Joni Mitchell’s then-boyfriend James Taylor (right here collectively recording vocals for Carole King’s album “Tapestry” in 1971) contributed to “Blue.”

But he didn’t initially dig deep into the lyrics of “Carey” or “California,” each of which had been impressed when Mitchell took a break from performing and went on an prolonged trip to Europe in 1970. “What I did know for sure is what I was going to be playing was going to be very simple, just supporting what she was doing,” stated Kunkel of the recording classes in Studio C at A&M Studios in Hollywood.  

He joined an inventory of supporting gamers that included Mitchell’s then-boyfriend Taylor on guitar, and Stills on guitar and bass. “Most of her parts were already laid down when we played those things,” stated Kunkel, who had beforehand performed drums on Taylor’s 1970 album, “Sweet Baby James.” “But she was always there . . . Joan produced that record.”

And for Kunkel, it was all about not messing with the magic that was occurring: “My focus when I was in the studio was just concentrating on first doing no harm, playing the appropriate part for the song, because I was listening to greatness.”

For photographer Tim Considine, capturing the enduring blue-hued album cowl of Mitchell’s masterpiece all started due to one other feminine singer-songwriter. “The whole thing was started . . . at a Judy Collins concert,” he stated. “She sang ‘Both Sides Now,’ and I was really impressed. Then she said, ‘If you like that song, wait till you hear the young Canadian who wrote it: Joni Mitchell.’ I thought, ‘I’ve got to look for this artist.’ ”  

Then, armed with movie usually used for dental functions to higher shoot at the hours of darkness, Considine went to {photograph} Mitchell throughout a 1968 live performance on the famed Troubadour in Los Angeles.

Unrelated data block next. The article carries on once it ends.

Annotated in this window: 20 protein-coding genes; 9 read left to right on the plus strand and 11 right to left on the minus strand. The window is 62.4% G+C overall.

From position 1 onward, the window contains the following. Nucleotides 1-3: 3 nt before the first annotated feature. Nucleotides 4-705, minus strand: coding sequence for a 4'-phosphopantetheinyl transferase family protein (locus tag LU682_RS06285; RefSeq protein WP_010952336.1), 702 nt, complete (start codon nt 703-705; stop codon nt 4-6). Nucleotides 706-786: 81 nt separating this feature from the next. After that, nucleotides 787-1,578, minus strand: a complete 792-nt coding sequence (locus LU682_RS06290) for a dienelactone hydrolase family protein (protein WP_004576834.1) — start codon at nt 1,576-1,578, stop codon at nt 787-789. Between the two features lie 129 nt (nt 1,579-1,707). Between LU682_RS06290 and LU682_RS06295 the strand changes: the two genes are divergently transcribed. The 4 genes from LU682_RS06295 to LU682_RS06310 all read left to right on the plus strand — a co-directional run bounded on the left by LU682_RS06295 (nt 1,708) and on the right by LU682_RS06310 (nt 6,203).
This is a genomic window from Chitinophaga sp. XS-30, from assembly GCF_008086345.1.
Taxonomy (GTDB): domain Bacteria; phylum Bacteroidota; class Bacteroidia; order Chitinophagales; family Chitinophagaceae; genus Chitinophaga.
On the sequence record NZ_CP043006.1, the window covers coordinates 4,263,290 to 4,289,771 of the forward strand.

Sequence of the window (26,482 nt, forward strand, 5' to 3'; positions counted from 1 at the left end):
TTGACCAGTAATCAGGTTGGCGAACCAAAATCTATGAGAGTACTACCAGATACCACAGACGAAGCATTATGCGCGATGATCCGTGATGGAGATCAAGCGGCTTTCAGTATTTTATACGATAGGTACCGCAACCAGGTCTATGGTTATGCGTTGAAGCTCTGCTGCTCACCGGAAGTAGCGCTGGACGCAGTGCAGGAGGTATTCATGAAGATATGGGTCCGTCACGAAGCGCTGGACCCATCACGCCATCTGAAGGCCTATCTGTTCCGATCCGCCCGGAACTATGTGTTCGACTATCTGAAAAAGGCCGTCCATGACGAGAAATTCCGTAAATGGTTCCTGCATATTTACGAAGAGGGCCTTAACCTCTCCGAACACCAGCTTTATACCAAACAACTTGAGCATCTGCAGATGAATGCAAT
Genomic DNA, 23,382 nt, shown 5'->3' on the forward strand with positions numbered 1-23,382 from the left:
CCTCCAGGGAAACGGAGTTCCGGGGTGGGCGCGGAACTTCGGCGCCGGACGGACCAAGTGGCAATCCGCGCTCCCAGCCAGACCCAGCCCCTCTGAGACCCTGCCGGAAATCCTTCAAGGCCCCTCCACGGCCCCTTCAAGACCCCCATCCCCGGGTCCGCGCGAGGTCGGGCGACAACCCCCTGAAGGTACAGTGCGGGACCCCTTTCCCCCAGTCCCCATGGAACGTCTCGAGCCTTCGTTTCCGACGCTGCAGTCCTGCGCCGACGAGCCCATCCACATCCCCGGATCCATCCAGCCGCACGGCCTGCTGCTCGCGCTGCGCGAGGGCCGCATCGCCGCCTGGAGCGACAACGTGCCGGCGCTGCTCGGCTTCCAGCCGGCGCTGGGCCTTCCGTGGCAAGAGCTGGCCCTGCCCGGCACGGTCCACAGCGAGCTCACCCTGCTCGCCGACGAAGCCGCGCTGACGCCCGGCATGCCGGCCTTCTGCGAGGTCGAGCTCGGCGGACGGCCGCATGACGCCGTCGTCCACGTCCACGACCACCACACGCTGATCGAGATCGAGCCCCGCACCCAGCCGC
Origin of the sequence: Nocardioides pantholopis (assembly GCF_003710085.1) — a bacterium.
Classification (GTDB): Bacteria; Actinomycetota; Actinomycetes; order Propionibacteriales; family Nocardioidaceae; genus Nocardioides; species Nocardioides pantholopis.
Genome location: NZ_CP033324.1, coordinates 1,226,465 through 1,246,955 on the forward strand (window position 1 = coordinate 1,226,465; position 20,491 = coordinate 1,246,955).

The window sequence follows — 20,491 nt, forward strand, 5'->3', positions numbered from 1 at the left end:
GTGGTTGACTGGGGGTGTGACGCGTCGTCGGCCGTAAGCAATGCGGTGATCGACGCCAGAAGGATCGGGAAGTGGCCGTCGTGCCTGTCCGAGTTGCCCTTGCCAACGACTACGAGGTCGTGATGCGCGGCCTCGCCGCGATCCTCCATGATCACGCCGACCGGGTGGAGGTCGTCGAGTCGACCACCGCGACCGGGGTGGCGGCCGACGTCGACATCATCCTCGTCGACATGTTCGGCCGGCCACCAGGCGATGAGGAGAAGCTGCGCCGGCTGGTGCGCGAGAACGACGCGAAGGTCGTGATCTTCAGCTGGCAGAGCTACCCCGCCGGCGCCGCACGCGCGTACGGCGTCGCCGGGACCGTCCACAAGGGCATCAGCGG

Blue by Joni Mitchell

“I went home, and I developed the pictures, and . . . I loved the images,” he stated. “So I went back the next night and went up the stairs [to Mitchell’s dressing room], knocked on the door and introduced myself. I’d made 11-by-14 prints, and she seemed to like them. And I felt 9 feet tall that this brilliant singer-songwriter, poet and painter liked my images. And then David Crosby came in, and she handed them to him. And he took one look at them and said, ‘Needs more contrast.’ ”

Considine then “immediately refined” the picture that will grow to be the “Blue” album cowl. He was thrilled when later, in 1971, he was requested by artwork director Gary Burden if they might use the shot. “She had never had an album cover that was a photograph — she had painted all her album covers,” he stated. “So I said, ‘Absolutely.’ ”

But Considine wasn’t a fan of the blue-tinted remedy of his {photograph}, which was initially a black-and-white shot. “I hated it when I saw it,” he stated. “It makes her look hard. It took all of the softness out of the image. It was awful.”

Still, Considine stated, “I was honored — and still am — to be the first to photograph an album cover for this genius.”